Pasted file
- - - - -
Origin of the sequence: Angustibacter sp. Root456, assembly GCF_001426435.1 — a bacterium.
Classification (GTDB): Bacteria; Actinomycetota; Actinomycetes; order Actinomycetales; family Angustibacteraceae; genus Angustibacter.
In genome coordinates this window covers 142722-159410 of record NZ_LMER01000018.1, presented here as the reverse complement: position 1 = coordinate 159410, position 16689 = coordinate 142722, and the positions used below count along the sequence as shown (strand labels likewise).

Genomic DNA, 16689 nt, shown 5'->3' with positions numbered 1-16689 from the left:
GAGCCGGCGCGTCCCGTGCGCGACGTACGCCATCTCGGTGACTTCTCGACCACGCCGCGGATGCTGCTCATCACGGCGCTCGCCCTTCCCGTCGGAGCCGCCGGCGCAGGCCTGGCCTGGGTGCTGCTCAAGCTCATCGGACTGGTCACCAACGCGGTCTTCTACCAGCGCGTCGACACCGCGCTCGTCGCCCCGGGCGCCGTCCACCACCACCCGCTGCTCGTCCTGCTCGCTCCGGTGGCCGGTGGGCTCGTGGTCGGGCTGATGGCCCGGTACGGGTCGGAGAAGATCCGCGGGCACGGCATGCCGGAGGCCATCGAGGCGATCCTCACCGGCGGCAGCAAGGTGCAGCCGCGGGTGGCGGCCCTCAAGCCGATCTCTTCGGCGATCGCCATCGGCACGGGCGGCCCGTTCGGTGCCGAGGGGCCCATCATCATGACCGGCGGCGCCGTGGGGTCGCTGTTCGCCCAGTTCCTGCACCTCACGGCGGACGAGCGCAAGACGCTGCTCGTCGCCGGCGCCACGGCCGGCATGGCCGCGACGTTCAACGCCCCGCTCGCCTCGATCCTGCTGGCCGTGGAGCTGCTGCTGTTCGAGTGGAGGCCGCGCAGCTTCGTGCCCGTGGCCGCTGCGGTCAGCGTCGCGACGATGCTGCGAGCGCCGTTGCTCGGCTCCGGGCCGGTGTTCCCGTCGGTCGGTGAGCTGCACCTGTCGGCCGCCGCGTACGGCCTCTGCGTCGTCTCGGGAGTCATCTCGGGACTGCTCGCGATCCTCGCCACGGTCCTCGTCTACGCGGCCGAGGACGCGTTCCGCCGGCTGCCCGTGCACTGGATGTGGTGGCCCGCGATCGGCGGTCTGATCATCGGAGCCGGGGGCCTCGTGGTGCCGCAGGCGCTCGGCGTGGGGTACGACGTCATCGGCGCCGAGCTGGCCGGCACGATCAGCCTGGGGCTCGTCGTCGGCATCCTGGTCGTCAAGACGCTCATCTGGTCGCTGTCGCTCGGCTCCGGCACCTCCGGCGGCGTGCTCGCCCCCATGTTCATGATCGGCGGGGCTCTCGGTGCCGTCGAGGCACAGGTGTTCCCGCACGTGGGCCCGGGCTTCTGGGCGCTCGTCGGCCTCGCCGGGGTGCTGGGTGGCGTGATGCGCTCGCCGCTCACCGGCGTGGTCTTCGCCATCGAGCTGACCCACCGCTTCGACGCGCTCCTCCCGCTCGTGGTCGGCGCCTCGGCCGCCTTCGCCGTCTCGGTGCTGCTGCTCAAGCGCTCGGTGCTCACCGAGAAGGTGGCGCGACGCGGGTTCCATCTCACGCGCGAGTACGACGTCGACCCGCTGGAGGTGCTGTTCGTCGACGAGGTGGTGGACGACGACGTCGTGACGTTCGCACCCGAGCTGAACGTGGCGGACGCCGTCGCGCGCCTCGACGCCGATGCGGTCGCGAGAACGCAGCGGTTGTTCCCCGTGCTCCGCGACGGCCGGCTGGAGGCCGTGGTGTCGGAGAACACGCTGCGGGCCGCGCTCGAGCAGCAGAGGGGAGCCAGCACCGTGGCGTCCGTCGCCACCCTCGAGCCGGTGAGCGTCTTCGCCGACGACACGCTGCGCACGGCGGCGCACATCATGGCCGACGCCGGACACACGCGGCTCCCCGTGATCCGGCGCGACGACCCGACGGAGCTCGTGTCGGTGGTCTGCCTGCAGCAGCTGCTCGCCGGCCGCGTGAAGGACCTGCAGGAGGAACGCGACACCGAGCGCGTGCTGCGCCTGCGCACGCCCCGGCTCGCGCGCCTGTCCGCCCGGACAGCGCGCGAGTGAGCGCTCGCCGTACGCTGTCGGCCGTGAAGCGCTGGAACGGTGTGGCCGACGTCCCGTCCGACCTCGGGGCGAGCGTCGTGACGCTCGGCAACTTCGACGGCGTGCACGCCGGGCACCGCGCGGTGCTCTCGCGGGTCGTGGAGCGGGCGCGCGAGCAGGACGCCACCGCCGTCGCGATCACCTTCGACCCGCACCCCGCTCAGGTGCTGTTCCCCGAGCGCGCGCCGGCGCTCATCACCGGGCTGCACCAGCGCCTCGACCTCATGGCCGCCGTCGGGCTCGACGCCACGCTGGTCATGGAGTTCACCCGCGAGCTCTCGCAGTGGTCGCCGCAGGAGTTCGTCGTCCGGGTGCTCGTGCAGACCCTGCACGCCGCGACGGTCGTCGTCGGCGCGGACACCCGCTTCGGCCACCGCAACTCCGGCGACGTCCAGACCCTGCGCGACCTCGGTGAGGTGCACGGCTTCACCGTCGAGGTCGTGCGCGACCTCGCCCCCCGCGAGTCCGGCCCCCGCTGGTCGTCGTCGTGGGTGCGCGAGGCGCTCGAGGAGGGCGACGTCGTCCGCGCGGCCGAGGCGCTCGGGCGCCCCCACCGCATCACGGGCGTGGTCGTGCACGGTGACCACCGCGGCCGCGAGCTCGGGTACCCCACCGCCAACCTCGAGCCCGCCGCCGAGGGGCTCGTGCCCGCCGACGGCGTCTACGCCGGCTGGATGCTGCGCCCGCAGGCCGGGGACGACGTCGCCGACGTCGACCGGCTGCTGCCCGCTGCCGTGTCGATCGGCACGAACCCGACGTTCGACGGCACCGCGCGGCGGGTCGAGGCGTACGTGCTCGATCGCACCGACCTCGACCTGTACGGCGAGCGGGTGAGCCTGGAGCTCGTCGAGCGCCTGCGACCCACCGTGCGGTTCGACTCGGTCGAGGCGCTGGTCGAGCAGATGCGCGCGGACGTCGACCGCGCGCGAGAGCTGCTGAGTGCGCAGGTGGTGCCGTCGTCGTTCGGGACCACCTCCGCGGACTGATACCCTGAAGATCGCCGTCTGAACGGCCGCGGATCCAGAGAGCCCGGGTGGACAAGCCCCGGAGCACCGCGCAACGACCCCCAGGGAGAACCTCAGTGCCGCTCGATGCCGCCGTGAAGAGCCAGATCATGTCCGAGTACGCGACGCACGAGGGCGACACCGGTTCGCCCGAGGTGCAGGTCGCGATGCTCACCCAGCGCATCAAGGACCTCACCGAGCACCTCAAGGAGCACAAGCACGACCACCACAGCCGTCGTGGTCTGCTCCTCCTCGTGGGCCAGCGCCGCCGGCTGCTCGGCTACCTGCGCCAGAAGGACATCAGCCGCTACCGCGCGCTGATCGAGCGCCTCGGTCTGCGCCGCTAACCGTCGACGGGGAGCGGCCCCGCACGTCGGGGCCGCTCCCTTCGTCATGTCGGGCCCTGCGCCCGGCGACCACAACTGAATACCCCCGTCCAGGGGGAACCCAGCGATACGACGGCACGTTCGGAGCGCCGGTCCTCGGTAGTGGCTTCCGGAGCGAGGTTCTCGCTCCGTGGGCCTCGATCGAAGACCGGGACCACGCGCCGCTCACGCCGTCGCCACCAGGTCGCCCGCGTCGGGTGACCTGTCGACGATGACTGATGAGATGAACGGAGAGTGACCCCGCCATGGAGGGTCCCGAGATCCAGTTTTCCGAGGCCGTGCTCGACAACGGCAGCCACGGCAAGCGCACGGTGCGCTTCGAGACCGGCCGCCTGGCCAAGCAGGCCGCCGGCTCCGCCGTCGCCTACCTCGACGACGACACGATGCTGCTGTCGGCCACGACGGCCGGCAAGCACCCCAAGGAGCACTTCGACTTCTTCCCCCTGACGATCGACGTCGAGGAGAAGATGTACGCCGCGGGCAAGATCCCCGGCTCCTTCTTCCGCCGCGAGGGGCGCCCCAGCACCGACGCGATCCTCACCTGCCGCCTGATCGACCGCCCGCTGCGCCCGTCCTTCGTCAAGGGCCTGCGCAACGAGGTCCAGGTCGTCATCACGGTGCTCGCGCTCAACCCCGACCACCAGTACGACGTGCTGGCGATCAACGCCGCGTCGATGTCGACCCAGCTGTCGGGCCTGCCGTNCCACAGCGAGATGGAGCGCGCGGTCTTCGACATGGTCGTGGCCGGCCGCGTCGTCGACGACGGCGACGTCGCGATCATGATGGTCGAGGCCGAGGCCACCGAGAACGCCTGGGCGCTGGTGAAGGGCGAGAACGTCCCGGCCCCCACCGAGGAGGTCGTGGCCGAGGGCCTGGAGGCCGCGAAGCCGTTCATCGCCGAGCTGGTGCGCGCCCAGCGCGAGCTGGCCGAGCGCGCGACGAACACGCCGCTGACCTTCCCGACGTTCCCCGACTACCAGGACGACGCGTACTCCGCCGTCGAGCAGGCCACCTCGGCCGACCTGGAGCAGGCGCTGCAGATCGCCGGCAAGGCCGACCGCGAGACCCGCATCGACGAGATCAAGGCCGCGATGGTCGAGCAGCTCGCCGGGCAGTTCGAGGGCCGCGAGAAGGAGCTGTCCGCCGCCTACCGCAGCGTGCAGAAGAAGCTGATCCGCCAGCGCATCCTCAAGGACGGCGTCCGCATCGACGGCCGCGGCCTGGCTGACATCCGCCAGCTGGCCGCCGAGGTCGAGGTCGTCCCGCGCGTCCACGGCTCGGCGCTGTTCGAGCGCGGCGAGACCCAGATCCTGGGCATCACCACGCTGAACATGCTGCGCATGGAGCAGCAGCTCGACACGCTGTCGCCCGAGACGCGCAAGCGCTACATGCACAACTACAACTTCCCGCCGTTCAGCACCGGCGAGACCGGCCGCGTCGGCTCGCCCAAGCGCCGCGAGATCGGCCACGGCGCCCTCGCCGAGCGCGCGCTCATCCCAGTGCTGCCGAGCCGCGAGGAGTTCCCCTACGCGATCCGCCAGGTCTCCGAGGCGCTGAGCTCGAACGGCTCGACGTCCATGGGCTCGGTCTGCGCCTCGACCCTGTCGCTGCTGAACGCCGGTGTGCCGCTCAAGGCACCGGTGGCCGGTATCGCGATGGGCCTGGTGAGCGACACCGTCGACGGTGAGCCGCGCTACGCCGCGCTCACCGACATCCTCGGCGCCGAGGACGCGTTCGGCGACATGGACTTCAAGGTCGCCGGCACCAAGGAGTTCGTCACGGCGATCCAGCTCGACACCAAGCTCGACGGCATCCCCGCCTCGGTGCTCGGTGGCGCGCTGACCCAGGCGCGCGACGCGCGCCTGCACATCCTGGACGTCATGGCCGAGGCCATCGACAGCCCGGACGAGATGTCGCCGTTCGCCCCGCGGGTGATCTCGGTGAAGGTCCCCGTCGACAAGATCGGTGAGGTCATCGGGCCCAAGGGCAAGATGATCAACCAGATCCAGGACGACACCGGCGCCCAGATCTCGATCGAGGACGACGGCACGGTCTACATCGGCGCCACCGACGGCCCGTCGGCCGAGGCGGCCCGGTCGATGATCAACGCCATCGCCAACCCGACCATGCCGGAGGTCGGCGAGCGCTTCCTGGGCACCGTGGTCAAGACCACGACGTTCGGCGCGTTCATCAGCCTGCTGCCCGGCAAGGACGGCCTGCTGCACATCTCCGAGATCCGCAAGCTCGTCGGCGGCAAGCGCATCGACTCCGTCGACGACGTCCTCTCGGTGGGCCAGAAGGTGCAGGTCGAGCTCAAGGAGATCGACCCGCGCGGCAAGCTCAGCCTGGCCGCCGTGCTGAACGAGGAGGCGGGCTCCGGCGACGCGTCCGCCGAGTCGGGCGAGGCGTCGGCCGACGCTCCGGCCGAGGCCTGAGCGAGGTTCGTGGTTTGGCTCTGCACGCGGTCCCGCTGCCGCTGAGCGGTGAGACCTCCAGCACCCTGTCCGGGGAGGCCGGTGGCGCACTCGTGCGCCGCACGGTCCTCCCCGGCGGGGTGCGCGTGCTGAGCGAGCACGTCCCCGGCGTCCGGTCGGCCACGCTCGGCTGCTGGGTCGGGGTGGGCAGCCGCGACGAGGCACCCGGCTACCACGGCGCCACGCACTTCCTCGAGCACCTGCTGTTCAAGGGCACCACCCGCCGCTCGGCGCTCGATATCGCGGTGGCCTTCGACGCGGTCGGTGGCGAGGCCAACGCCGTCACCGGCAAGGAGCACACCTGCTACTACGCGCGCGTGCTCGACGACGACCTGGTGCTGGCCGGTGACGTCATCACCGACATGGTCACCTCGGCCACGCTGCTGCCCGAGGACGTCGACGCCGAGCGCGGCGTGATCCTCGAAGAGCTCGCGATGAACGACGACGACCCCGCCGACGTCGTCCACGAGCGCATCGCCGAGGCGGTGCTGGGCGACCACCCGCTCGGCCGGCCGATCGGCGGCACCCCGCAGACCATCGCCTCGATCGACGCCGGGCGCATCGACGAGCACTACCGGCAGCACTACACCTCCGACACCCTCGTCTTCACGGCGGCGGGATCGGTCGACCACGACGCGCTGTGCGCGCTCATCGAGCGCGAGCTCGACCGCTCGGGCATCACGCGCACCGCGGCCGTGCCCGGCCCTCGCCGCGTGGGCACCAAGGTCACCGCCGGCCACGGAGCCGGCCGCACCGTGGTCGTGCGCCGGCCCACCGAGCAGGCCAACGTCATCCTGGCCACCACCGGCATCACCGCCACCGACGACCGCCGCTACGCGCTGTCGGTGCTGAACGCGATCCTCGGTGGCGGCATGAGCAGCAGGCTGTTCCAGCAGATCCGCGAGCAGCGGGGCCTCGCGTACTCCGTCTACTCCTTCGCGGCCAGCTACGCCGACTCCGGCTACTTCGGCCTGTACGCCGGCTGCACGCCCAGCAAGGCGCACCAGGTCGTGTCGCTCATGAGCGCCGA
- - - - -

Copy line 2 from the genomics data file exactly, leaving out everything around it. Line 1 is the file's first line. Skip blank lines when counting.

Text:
Classification (GTDB): Bacteria; Actinomycetota; Actinomycetes; order Actinomycetales; family Angustibacteraceae; genus Angustibacter.